Sunday, March 20, 2011

Ronnie Spector, still bringin' it

Ed. note: My friend and co-blogger R.K. Barry writes the political blog Lippmann's Ghost and also a music blog called Music Across the 49th (you know, because he's an "Americo-Canadian," and the 49th parallel is much of the border that separates our two countries). I highly recommend both. At the latter, he's blogging his way through learning to play the piano (sort of like blogging your way through Julia Child's Mastering the Art of French Cooking) and otherwise writing about his various musical passions. Thus far, his posts here have been cross-posted at/from Lippmann's Ghost, but he's going to start cross-posting from The 49th as well. Which is perfectly fine with me. Our focus here is politics, of course, but we do write about other things now and then, including "culture" (film, art, music, etc.), and I'm hoping to diversify a bit more going forward -- without losing that political focus. -- MJWS


On weekends I can frequently be found at my computer blogging with music on in the background, sometimes with the television on if the program isn't too distracting. One type of show that seems to be on a lot these day is the standard Public Broadcasting Service (PBS) fund-raising pitch in which they show a concert of some kind and then offer a box set of the proceedings for a set-amount donation. You know the drill. (An approach we are likely to see a lot more if the Republicans in Congress get their way).

Last weekend it was a doo-wop / early '60s musical extravaganza from Philadelpia, or Pittsburgh maybe. I'm not sure. One act after another comes up to do a couple of songs. In any case, it was a very good show, and while this style of music pre-dates my entry into musical consciousness, I was moved by it.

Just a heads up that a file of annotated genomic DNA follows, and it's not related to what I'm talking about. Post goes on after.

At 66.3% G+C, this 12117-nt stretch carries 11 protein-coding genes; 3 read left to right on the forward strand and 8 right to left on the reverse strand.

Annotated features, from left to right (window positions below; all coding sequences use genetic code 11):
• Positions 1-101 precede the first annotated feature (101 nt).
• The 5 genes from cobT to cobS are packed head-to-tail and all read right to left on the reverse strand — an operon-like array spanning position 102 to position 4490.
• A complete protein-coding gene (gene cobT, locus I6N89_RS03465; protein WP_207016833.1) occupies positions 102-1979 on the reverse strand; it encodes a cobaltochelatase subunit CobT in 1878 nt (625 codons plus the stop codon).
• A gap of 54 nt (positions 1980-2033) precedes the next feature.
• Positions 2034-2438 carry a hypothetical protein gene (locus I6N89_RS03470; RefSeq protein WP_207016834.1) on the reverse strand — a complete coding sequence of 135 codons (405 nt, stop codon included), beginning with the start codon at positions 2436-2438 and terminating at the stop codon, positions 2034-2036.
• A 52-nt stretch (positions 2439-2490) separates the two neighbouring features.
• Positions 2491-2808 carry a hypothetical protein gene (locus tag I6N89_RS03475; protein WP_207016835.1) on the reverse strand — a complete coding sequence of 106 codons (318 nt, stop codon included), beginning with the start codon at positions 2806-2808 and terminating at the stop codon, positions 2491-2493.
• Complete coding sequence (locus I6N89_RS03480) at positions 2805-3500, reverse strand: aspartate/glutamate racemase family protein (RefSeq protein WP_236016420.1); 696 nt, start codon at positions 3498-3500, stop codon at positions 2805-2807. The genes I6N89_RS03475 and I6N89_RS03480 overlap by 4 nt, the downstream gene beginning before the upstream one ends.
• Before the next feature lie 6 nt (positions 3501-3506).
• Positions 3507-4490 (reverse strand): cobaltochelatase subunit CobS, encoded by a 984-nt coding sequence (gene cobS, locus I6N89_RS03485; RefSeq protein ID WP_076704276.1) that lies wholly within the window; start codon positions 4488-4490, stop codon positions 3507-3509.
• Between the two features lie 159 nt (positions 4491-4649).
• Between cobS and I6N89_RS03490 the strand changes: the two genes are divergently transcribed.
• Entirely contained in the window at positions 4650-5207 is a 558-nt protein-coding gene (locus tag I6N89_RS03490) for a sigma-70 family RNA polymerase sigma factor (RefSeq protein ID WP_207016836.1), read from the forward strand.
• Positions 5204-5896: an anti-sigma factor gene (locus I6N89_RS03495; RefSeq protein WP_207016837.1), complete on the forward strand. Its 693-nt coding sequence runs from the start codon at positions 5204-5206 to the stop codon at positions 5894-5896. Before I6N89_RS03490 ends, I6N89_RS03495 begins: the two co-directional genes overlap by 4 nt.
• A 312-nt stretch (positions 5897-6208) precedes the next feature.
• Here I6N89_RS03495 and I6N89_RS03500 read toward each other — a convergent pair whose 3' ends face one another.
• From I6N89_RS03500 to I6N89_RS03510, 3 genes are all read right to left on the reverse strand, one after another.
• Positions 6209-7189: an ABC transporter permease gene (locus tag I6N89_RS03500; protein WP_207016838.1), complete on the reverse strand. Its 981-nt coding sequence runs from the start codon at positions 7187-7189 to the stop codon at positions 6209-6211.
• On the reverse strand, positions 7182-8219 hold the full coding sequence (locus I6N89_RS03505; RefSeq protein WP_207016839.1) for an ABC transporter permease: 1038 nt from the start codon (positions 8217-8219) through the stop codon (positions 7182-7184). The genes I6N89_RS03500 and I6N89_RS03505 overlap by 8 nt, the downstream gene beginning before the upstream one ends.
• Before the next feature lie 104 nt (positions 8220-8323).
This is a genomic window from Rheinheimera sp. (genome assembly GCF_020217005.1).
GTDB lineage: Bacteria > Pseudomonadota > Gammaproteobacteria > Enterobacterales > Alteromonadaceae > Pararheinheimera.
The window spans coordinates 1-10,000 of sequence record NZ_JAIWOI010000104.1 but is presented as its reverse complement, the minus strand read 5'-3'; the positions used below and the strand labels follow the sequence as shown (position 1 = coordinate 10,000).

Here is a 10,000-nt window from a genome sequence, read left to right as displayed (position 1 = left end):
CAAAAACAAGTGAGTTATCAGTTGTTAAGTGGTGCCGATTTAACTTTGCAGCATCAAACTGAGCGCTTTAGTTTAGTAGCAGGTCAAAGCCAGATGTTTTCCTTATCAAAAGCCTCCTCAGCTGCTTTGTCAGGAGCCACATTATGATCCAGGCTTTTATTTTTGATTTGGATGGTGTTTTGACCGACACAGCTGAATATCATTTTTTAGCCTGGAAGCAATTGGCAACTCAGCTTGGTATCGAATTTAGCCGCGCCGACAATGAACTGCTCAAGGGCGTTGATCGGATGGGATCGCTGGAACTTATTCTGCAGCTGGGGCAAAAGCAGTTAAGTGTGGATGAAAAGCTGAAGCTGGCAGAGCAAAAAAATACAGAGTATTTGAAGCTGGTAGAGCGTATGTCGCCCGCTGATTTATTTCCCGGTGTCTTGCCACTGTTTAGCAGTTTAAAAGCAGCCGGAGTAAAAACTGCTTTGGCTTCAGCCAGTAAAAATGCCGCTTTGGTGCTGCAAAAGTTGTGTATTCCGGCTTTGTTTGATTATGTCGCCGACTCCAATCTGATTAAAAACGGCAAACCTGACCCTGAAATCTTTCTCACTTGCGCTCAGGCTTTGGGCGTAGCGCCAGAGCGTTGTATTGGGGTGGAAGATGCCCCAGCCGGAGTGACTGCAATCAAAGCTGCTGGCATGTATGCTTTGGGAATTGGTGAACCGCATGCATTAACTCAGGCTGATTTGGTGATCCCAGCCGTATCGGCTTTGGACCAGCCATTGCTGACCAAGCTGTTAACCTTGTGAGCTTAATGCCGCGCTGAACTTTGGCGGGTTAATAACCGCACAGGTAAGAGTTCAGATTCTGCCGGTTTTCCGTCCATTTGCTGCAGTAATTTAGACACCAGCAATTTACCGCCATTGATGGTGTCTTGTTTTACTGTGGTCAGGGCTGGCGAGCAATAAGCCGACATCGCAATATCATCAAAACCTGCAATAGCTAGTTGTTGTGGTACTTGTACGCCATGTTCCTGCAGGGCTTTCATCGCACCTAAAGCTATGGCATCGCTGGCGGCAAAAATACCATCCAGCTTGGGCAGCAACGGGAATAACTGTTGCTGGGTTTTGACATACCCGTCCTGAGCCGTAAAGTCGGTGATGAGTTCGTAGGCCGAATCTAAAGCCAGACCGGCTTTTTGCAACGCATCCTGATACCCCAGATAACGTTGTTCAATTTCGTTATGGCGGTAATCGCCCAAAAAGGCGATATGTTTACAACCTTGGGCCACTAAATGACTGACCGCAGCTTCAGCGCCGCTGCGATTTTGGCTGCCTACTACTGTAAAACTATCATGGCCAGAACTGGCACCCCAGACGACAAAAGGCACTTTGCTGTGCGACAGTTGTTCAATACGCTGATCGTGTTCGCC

At one point, Ronnie Spector, once upon a time of the Ronettes, stepped onto the stage to do a rendition of "Be My Baby," at which point I stopped the other things I was doing to watch this really great segment. After forty years plus, the girl can still bring it in a big way.

If you know anything about the group and its history, you'll know that the tune was written by Phil Spector, among others, and that it employed what was called the "wall of sound" recording technique, which as a style is fairly self-explanatory.

As you can tell, I was impressed. But what I loved more was the occasional shot of the audience during this number and others, which at moments was simply beside itself with excitement at hearing these classic songs played and sung by the originals. Yeah, I'm a big suck when it comes to this kind of thing -- watching people dragged back to younger days when these songs really meant something to them. The first few bars and you can almost feel the room start to vibrate. Sweet stuff.

Anyway, it was very cool. I found a clip on YouTube to share. The sound quality is not the best, but it is what it is.

My musical tastes are all over the map, but good music is good music.

(Cross-posted from Music Across the 49th.)


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  • RK

    Thanks for posting this ... One of my all-time favorites - both song and singer ... Yes, she can certainly still bring it


    By Blogger 13909 Antiques, at 11:15 AM  

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